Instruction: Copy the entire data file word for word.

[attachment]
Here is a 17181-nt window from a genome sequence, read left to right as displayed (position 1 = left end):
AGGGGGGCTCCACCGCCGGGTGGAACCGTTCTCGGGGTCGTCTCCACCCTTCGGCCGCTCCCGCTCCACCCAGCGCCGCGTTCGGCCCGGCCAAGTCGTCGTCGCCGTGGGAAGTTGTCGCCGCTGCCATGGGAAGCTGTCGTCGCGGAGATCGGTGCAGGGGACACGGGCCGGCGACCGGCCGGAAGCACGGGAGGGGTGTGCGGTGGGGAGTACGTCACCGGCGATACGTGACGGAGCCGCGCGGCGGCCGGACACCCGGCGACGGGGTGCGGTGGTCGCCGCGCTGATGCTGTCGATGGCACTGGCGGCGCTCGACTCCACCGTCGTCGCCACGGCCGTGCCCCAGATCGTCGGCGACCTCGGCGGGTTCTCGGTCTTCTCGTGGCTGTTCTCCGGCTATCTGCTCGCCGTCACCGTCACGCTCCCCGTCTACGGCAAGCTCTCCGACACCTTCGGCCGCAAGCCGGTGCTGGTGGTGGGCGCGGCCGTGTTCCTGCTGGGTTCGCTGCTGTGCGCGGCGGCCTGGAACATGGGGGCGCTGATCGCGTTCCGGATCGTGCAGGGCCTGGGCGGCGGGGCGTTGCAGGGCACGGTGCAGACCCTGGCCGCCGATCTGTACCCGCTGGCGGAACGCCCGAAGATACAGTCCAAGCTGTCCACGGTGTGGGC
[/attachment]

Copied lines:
Here is a 17181-nt window from a genome sequence, read left to right as displayed (position 1 = left end):
AGGGGGGCTCCACCGCCGGGTGGAACCGTTCTCGGGGTCGTCTCCACCCTTCGGCCGCTCCCGCTCCACCCAGCGCCGCGTTCGGCCCGGCCAAGTCGTCGTCGCCGTGGGAAGTTGTCGCCGCTGCCATGGGAAGCTGTCGTCGCGGAGATCGGTGCAGGGGACACGGGCCGGCGACCGGCCGGAAGCACGGGAGGGGTGTGCGGTGGGGAGTACGTCACCGGCGATACGTGACGGAGCCGCGCGGCGGCCGGACACCCGGCGACGGGGTGCGGTGGTCGCCGCGCTGATGCTGTCGATGGCACTGGCGGCGCTCGACTCCACCGTCGTCGCCACGGCCGTGCCCCAGATCGTCGGCGACCTCGGCGGGTTCTCGGTCTTCTCGTGGCTGTTCTCCGGCTATCTGCTCGCCGTCACCGTCACGCTCCCCGTCTACGGCAAGCTCTCCGACACCTTCGGCCGCAAGCCGGTGCTGGTGGTGGGCGCGGCCGTGTTCCTGCTGGGTTCGCTGCTGTGCGCGGCGGCCTGGAACATGGGGGCGCTGATCGCGTTCCGGATCGTGCAGGGCCTGGGCGGCGGGGCGTTGCAGGGCACGGTGCAGACCCTGGCCGCCGATCTGTACCCGCTGGCGGAACGCCCGAAGATACAGTCCAAGCTGTCCACGGTGTGGGC